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Economics as a Social Science: An Approach to Nonautistic Theory, a highly readable critique of economic theory based on a wide range of research, endeavors to restore economics to its proper role as a social science. Contrary to conventional economic theory, which assumes that people have no free will, this book instead bases economics on the realistic assumptions that human beings can choose; that we are complex beings affected by emotion, custom, habit, and reason; and that our behavior varies with different circumstances and times. It embraces the findings of history, psychology, and other social sciences, as well as the insights from great literature on human behavior, rejecting the rigid mathematical axioms that define how economics is understood and practiced today.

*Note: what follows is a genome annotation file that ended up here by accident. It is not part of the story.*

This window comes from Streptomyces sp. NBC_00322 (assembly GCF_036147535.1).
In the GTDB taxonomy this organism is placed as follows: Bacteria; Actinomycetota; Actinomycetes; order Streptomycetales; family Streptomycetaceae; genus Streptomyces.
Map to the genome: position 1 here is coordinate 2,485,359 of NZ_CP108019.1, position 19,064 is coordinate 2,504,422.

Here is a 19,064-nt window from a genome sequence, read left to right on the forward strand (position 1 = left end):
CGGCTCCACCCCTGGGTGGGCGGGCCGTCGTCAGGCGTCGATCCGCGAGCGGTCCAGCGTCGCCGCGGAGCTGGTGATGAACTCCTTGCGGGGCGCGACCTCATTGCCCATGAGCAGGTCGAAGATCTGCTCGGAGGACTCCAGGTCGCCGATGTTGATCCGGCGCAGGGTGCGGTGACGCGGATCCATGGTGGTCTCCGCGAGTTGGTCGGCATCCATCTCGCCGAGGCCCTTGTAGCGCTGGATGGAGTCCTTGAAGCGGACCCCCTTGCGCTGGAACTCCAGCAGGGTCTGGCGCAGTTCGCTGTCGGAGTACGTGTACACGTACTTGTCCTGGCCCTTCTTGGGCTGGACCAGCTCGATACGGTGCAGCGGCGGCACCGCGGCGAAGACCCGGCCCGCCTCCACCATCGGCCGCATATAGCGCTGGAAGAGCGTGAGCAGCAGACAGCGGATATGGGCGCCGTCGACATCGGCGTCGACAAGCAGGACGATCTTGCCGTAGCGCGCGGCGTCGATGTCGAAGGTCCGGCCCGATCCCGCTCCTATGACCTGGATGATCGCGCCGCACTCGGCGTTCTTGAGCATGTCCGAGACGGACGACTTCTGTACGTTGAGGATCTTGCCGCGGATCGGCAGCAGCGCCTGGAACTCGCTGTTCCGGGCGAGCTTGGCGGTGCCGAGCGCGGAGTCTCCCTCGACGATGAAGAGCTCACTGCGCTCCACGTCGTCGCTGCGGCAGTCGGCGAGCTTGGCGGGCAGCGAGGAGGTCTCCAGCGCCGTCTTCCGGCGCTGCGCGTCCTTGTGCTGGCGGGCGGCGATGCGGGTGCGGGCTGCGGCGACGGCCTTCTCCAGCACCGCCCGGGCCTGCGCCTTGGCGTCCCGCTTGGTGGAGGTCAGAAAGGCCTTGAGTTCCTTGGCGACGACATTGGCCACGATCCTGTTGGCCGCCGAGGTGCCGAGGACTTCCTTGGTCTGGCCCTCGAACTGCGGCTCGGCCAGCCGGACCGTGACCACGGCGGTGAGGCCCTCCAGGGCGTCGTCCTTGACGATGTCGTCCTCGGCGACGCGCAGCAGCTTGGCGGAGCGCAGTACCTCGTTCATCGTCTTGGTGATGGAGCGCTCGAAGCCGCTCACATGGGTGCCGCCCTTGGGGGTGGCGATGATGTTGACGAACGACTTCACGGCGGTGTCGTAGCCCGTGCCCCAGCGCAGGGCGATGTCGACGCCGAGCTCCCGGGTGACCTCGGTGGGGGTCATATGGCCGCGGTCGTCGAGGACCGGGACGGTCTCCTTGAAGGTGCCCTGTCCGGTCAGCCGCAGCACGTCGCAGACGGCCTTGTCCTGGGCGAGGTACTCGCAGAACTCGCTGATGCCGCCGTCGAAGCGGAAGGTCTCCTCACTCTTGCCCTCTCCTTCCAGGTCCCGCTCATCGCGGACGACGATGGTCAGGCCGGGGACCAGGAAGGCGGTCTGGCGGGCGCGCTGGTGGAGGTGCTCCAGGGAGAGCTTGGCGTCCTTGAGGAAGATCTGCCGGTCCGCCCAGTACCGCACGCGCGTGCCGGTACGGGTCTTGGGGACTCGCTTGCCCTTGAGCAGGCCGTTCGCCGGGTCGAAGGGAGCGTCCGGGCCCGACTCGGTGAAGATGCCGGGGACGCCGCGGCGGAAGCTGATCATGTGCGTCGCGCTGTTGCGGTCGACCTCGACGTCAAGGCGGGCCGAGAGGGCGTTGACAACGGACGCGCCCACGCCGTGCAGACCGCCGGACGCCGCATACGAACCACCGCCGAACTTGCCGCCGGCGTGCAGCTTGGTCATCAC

Andrew M. Kamarck demonstrates that only rough accuracy is attainable in economic measurement and that understanding an economy requires knowledge from other disciplines. The canonical hypotheses of economics (perfect rationality, self-interest maximizing, equilibrium) are shown to be inadequate (and in the case of "equilibrium" to be counterproductive to understanding the forces that dominate the economy), and more satisfactory assumptions are provided. Kamarck shows that the market works imperfectly and that it requires appropriate institutions to perform its function reasonably well. Further, he argues that self-interest does not always serve the general interest.
Economics as a Social Science examines and revises the fundamental assumptions of economics. Because it avoids jargon and explains terms carefully, it will be of interest to economics majors as well as to graduate students of economics and other social sciences, and social scientists working in government and the private sector.
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